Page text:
West Australia's Astronomical Blunder
Submitted: Monday, 25th March 2013 Toner Stevenson
Last week Perth Observatory, Bickley, ceased research and removed the Government Astronomer and Assistant Astronomer positions. This appears to have gone pretty much unnoticed by the media, the people, heritage and history organisations and the politicians, yet it is a monumental occasion as Perth Observatory was the last remaining State supported research observatory. Perth Observatory has made an important contribution to science and society since John Forrest gave the go ahead and appointed W.E. Cooke as the Government Astronomer in 1896. Using gravitational micro-lensing the Perth Lowell 61cm automated telescope was used to find some of the first exoplanets http://www.perthobservatory.wa.gov.au/research.htm.
Perth Observatory houses the books, records, and instruments used to survey the land, and map the stars in a major international program called the Carte du Ciel (star chart of the sky) and Astrographic Catalogue, and, more recent instruments used to find some of the earliest exoplanets. The danger is that in losing the associated expertise, Perth Observatory may lose its ability to interpret, and hold as complete, its heritage collection during the process currently in hand. This is not just heritage that belongs to Western Australians, this is important to all Australians and internationally.
When I visited Perth Observatory in late 2011 I was astounded at the number of important heritage items on the site and the excellent state of their condition, many still operational. Also that the buildings they are housed in are most suitable for their preservation and retention. The structure of the buildings and the site layout reflects the process of science up to the present day. I am hoping that the importance and completeness of this collection is recognized. The library is world class and unique in its astronomical holdings. Its research value has not yet been mined.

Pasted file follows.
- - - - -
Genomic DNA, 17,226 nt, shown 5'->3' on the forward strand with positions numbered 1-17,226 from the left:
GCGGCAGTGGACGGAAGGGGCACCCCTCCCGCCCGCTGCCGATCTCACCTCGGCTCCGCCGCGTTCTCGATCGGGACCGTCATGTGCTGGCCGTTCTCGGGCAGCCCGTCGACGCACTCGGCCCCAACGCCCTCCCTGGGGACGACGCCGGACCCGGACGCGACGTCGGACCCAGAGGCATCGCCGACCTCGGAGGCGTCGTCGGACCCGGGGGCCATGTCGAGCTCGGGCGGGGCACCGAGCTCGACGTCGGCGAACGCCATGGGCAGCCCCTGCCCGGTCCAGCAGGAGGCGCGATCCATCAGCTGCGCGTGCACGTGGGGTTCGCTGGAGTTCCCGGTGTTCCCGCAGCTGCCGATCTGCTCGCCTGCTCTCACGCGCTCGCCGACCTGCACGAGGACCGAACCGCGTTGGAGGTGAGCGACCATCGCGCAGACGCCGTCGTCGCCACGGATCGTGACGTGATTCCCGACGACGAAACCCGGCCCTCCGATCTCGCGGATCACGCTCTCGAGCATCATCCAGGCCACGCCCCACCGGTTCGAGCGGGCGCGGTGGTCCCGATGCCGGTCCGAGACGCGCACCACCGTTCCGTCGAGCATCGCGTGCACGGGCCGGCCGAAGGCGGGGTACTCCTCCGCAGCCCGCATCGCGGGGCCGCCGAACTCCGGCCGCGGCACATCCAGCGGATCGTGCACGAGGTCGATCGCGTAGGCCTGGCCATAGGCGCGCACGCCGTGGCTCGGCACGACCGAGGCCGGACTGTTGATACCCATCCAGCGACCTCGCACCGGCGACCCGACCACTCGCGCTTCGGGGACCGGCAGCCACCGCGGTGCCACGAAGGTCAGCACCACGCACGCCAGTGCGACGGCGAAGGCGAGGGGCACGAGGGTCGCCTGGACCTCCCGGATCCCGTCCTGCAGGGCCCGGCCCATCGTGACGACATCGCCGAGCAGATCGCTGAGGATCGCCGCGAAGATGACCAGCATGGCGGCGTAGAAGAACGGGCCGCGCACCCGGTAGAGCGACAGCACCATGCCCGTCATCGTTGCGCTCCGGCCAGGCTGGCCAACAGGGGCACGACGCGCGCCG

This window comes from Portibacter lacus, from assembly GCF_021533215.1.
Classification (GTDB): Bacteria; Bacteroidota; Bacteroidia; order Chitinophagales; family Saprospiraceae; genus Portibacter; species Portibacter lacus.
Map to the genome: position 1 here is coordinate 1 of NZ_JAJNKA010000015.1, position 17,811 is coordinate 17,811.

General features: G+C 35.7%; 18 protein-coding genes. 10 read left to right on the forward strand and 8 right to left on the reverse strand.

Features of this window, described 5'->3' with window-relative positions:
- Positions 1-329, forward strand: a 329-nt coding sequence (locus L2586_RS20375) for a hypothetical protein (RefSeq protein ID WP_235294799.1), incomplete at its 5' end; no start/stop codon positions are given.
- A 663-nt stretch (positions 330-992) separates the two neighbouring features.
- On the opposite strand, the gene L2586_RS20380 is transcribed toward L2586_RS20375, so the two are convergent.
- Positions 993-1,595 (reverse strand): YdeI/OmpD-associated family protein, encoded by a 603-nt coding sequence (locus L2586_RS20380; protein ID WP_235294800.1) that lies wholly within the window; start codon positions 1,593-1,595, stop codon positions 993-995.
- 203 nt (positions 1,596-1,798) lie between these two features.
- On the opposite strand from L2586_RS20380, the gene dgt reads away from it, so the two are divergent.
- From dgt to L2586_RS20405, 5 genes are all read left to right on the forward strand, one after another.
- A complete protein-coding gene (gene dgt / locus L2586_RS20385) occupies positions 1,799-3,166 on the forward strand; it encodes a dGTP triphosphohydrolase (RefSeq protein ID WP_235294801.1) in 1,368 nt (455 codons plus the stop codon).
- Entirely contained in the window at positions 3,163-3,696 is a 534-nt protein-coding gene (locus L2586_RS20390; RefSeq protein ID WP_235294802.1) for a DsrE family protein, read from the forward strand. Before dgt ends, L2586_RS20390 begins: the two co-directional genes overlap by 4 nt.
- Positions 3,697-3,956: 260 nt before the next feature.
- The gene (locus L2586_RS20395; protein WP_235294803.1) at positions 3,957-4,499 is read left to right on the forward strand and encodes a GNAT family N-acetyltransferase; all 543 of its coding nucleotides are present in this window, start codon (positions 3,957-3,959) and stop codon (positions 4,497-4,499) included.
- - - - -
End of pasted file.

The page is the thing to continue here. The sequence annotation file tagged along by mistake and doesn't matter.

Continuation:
The World Heritage Committee has shown concern at the lack of astronomical heritage on its preservation list and has been seeking advice from astronomers about listings. The International Astronomical Union and ICOMOS produced a report (2010) that listed themes. Colonial observatories and the Carte du Ciel, are themes in which Perth Observatory (Bickley) could have a potential World Heritage fit. It certainly had important links with Sydney and Melbourne Colonial Observatories and together with these catalogued 18% of the sky as Australia's contribution to the Astrographic Catalogue.
Using the heritage of astronomy as part of science education marked a new era in Sydney Observatory’s visitation and business. Retaining former Observatory astronomer, Dr. Nick Lomb, has given the organisation expertise to understand what it has and communicate that. The history humanises astronomy, and is an important part of scientific literacy education, a focus of the National Curriculum. Annually Sydney Observatory has now over 160,000 visitors, many of whom are schools students, and the expertise of astronomers is vital to maintaining the quality of message.
People with astronomy expertise must be appointed to oversee the protection of the intangible (knowledge-based) heritage of this site and retain this Western Australian history and heritage. In our global society this heritage also belongs to the broader Australian and International community. If it does not act quickly WA may also miss a unique opportunity to use a real research site to stimulate its schools education programs.